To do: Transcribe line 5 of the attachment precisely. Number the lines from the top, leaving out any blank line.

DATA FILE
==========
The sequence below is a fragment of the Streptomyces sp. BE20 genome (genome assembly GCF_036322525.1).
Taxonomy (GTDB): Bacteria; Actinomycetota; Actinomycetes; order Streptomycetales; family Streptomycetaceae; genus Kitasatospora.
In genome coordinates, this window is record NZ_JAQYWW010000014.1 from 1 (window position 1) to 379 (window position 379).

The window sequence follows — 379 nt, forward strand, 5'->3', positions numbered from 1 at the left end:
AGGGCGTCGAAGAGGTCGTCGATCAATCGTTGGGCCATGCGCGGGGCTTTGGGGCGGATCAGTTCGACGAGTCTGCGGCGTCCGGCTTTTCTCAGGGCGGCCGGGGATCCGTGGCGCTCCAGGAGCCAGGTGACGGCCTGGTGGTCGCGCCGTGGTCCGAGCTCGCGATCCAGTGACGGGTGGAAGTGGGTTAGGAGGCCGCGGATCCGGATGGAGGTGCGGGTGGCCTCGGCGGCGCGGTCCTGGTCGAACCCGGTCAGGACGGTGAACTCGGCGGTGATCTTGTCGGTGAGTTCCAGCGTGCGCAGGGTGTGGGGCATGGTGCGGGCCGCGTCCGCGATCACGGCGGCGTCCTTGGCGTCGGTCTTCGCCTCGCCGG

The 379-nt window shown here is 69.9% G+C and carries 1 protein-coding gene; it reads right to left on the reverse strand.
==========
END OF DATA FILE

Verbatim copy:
AGGGCGTCGAAGAGGTCGTCGATCAATCGTTGGGCCATGCGCGGGGCTTTGGGGCGGATCAGTTCGACGAGTCTGCGGCGTCCGGCTTTTCTCAGGGCGGCCGGGGATCCGTGGCGCTCCAGGAGCCAGGTGACGGCCTGGTGGTCGCGCCGTGGTCCGAGCTCGCGATCCAGTGACGGGTGGAAGTGGGTTAGGAGGCCGCGGATCCGGATGGAGGTGCGGGTGGCCTCGGCGGCGCGGTCCTGGTCGAACCCGGTCAGGACGGTGAACTCGGCGGTGATCTTGTCGGTGAGTTCCAGCGTGCGCAGGGTGTGGGGCATGGTGCGGGCCGCGTCCGCGATCACGGCGGCGTCCTTGGCGTCGGTCTTCGCCTCGCCGG